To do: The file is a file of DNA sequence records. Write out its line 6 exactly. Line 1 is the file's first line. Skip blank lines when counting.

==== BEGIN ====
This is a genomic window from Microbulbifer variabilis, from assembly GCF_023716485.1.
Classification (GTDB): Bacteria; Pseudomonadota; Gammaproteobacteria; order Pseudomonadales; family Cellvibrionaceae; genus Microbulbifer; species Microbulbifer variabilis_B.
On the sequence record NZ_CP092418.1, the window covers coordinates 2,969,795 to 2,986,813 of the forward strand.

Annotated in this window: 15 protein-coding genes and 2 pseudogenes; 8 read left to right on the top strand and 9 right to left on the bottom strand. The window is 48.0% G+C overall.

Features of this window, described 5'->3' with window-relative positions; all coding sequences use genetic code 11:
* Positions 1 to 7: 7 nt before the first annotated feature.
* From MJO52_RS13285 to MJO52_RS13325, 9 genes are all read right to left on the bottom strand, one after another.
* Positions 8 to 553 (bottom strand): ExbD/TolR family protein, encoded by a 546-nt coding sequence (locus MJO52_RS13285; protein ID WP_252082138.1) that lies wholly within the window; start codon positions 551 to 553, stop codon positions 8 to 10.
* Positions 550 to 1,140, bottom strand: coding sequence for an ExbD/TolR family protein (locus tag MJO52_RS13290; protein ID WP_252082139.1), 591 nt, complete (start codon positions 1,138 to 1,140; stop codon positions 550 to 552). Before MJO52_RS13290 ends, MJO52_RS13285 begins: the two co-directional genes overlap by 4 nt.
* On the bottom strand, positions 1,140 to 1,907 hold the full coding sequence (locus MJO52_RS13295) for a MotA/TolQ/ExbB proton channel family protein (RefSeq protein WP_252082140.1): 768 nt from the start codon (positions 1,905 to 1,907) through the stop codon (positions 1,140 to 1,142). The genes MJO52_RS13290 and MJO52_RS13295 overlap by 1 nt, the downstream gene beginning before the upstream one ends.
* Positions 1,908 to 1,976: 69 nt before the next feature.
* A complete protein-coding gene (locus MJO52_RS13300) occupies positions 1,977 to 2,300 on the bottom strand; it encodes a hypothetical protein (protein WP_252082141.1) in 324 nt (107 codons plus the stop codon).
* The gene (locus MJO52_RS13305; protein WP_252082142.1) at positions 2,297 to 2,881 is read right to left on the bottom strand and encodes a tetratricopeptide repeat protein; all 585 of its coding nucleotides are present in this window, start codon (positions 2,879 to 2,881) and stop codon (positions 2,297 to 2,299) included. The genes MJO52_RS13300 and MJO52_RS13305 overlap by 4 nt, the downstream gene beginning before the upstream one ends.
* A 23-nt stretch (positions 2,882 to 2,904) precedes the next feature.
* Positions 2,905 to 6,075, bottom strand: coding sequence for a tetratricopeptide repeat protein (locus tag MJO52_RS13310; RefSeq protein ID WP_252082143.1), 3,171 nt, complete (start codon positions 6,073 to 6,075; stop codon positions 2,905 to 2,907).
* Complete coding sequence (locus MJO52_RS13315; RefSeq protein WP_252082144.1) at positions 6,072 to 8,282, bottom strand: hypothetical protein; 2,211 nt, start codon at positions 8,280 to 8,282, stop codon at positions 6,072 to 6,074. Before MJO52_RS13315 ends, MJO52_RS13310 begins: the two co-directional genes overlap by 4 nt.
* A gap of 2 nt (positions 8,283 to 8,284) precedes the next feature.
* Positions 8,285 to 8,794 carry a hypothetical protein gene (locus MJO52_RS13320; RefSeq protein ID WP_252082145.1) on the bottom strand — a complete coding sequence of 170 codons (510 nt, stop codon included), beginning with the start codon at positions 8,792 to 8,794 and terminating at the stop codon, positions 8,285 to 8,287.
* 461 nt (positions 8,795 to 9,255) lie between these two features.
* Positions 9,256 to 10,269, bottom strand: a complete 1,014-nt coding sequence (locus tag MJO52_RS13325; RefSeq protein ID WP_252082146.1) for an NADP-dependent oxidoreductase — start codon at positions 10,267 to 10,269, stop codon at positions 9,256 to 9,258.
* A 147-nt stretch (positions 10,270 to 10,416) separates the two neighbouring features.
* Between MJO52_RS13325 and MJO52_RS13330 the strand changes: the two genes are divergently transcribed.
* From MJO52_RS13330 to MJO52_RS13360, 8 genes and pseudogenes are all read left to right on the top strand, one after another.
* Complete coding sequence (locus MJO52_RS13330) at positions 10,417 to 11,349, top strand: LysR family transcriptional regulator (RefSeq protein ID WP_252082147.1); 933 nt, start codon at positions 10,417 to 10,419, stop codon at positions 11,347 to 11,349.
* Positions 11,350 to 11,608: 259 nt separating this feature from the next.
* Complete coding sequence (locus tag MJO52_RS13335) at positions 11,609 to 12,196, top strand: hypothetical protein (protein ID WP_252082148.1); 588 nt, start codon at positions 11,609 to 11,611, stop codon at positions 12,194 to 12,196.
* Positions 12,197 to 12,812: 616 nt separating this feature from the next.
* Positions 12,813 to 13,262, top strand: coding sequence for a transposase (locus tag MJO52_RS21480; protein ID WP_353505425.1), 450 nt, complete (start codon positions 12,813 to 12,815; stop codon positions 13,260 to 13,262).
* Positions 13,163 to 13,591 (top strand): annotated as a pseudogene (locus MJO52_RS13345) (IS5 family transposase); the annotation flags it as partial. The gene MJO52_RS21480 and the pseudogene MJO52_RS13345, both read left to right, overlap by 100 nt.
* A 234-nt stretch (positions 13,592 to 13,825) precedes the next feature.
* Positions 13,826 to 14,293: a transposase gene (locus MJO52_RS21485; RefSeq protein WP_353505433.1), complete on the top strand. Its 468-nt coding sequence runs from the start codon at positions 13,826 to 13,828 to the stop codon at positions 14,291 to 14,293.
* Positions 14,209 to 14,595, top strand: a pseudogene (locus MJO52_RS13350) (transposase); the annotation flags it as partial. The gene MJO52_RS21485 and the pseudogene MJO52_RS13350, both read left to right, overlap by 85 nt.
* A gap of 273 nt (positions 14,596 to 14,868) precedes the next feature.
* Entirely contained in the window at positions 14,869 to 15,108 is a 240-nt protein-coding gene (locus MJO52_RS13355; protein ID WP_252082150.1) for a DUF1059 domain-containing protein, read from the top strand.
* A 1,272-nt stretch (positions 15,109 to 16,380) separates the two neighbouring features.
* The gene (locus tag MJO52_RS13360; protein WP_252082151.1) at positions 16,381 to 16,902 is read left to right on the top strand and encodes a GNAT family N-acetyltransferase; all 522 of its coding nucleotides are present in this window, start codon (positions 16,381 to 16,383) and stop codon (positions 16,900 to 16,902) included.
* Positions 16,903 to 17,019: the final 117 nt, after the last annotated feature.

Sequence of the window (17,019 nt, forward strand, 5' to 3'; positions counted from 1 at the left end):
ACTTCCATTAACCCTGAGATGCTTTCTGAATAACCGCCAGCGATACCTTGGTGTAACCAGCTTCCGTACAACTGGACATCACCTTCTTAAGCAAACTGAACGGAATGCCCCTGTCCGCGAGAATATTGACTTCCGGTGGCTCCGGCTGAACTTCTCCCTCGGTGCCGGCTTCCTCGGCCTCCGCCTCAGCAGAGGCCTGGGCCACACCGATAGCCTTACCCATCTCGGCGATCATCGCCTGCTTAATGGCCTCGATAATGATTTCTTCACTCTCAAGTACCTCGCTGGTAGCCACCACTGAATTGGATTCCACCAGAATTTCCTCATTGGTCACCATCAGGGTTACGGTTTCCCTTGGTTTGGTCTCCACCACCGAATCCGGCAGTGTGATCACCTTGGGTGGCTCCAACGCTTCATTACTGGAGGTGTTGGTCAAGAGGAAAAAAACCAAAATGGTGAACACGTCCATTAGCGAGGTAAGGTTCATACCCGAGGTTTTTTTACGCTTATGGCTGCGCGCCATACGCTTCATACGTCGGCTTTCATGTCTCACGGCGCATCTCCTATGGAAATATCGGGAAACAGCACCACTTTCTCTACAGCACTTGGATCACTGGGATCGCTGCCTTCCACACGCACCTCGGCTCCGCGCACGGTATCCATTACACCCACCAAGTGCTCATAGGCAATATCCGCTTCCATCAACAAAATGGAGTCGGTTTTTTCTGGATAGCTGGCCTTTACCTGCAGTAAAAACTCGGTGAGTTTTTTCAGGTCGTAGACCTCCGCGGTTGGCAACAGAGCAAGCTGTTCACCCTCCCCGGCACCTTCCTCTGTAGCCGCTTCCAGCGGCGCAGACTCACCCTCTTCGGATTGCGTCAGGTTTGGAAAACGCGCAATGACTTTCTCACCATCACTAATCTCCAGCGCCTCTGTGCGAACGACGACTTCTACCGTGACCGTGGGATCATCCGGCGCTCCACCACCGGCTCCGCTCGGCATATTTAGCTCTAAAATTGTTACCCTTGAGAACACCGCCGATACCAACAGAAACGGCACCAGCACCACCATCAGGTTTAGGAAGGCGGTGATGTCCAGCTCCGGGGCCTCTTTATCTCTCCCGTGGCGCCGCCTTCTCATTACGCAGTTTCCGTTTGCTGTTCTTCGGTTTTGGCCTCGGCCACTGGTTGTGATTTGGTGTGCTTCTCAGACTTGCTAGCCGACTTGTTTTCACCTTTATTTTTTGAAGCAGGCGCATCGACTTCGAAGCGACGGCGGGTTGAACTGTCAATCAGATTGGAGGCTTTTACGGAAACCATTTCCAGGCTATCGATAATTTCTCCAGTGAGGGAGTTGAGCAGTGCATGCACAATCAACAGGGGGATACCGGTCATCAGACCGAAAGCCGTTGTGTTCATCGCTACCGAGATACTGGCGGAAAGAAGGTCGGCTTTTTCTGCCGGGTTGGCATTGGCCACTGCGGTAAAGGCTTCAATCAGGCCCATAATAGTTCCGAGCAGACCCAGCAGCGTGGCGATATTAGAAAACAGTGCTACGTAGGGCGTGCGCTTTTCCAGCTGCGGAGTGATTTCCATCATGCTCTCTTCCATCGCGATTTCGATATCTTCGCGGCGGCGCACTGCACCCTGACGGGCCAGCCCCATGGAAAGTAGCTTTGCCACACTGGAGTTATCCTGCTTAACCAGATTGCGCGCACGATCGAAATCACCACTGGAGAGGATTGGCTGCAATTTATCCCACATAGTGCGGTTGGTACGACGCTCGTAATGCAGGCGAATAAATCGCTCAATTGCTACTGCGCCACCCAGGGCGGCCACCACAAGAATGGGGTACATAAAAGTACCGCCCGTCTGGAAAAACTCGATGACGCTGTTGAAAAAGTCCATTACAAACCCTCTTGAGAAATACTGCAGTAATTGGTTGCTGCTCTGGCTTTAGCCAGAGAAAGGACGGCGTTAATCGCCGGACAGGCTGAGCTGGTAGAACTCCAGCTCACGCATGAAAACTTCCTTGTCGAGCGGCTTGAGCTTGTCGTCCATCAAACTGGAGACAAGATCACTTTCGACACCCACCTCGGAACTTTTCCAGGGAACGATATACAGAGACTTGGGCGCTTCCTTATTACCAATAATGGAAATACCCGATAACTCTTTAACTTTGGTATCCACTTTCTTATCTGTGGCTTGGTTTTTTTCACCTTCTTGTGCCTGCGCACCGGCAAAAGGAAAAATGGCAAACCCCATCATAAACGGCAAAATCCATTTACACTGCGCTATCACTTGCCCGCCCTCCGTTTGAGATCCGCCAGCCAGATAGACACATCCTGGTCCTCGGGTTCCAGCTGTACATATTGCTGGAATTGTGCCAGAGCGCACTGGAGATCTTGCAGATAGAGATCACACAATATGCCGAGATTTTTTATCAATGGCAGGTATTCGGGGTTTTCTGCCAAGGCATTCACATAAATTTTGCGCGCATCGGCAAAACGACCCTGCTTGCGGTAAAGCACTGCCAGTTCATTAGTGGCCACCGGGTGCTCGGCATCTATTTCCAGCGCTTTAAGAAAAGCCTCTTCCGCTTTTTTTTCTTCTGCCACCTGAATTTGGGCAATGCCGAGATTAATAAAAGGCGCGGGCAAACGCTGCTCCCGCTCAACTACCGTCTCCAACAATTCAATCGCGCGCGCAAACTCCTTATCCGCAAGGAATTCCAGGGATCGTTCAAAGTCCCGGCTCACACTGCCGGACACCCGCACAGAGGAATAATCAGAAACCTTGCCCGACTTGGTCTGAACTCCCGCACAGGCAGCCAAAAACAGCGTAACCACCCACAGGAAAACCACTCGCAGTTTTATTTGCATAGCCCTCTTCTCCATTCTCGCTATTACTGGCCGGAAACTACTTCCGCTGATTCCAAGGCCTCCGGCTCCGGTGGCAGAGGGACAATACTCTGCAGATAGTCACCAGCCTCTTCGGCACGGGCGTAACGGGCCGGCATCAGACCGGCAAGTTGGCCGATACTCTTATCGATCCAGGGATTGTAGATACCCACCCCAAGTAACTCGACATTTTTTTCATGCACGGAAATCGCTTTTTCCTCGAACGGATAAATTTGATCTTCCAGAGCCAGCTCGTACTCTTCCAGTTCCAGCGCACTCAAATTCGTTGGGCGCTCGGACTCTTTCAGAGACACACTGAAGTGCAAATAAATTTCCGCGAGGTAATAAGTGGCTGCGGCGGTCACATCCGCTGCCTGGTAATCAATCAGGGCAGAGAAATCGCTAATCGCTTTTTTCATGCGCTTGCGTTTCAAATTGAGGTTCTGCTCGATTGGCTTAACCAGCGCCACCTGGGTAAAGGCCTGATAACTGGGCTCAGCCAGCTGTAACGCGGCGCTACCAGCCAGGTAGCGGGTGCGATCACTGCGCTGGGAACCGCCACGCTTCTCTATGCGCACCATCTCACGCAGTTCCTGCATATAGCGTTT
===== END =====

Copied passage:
* Positions 1 to 7: 7 nt before the first annotated feature.